FindingJul 28, 2021

Internet Access and its Implications for Productivity, Inequality, and Resilience

Jose Maria Barrero, Nicholas Bloom, Steven J. Davis
Moving to high-quality, fully reliable home internet service for all Americans would raise earnings-weighted labor productivity by an estimated 1.1% in the coming years, with implied output gains of $160 billion per year, or $4 trillion when capitalized at a 4% rate.

Recent work by Barrero, Bloom, and Davis revealed that working from home, a phenomenon that rose to ten times pre-COVID levels in spring 2020, will endure post-pandemic (see “Why Working From Home Will Stick” for the Economic Finding and a link to the working paper). The ability to work from home (WFH), and the quality of such work, is influenced by the quality of internet service, and in this paper the authors explore the impact of internet service on previous and likely future WFH experience, earnings inequality, and the psychological benefits of video conferencing in times of social distancing, among other issues.

To address these questions, the authors tap multiple waves of data from the Survey of Working Arrangements and Attitudes1 (SWAA), an original cross-sectional survey, fielded monthly since May 2020, and thus far collecting 43,000 responses from working-age Americans who earned at least $20,000 in 2019. The survey asks about working arrangements during the pandemic, internet access quality, productivity, subjective well-being, employer plans about the extent of WFH after the pandemic ends, and more. The SWAA measure of working from home does not encompass workdays split between home and office or work at satellite business facilities.

In their earlier work, the authors estimated that a re-optimization of working arrangements in the post-pandemic economy would boost productivity by 4.6% relative to pre-pandemic levels, mainly attributable to savings in commuting time. This boost reflects a combination of higher productivity when WFH for some workers and the selected nature of who works from home in the post-pandemic economy.

However, what would happen if everyone had access to high-quality internet service? This new work approaches this question by asking people directly about the effect that such service would have on their productivity. The authors also employed regression models that relate SWAA data on the relative productivity of WFH to internet access quality. Under both approaches, they exploit SWAA data on employer plans for who will work from home in the post-pandemic economy, and how much. Their findings include:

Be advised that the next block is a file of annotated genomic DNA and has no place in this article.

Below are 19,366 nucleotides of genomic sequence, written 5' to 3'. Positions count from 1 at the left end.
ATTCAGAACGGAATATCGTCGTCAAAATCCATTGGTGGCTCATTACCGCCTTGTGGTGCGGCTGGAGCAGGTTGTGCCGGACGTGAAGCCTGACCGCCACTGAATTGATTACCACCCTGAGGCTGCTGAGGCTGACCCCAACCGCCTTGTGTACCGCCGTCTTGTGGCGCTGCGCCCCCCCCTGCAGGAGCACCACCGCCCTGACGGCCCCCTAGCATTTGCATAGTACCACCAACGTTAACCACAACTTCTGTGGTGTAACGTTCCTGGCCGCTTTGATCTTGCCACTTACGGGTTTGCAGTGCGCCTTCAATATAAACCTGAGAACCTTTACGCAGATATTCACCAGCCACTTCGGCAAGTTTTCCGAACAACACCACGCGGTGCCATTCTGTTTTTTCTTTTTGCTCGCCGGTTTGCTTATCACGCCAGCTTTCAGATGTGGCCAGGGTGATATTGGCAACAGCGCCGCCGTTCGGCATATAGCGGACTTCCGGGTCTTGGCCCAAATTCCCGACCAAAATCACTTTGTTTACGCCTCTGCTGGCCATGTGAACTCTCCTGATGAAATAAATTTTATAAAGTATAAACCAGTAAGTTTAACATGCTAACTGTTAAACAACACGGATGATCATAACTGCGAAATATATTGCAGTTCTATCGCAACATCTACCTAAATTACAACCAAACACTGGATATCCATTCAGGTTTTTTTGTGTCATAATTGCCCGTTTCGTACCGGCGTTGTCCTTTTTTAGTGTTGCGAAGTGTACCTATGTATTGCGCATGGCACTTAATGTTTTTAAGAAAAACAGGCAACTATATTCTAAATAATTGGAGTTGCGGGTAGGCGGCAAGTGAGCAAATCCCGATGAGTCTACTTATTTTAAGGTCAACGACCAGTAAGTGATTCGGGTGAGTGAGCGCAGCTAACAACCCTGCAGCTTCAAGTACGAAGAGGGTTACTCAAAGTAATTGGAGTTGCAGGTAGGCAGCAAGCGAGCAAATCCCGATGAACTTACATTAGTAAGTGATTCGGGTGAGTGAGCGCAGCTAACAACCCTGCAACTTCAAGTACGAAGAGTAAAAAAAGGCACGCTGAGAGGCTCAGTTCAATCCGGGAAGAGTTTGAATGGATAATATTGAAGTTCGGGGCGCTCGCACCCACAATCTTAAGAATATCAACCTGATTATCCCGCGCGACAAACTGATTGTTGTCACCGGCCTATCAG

• Moving to high-quality, fully reliable home internet service for all Americans (“universal access”) would raise earnings-weighted labor productivity by an estimated 1.1% in coming years.
  • The implied output gains are $160 billion per year, or $4 trillion when capitalized at a 4% rate. Estimated flow output payoffs to universal access are nearly three times as large in COVID-like disaster states, when many more people work from home.
  • Better home internet access increases the propensity to work from home. Universal access would raise the extent of WFH in the post-pandemic economy by an estimated 0.7 percentage points, which slightly raises the authors’ estimate for the earnings-weighted productivity benefits of moving to universal access.
  • Better home internet service during the pandemic is also associated with greater subjective well-being, conditional on employment status, working arrangements, and other controls.
  • While intuition suggests that improving internet access for lower-income workers would reduce inequality, the authors find that planned levels of WFH in the post-pandemic economy rise strongly with earnings. This effect cuts the other way. On net, they find that universal access would be of little consequence for overall earnings inequality and for the distribution of average earnings across major demographic groups.

The authors stress that the desirability of moving part or all the way to universal access depends on the costs as well as the benefits. Also, this work reveals the extra economic and social benefits of universal access during the pandemic and underscores its resilience value in the face of disasters that inhibit travel and in-person interactions—an important but understudied topic.

This paper was prepared for the Economic Strategy Group at the Aspen Institute.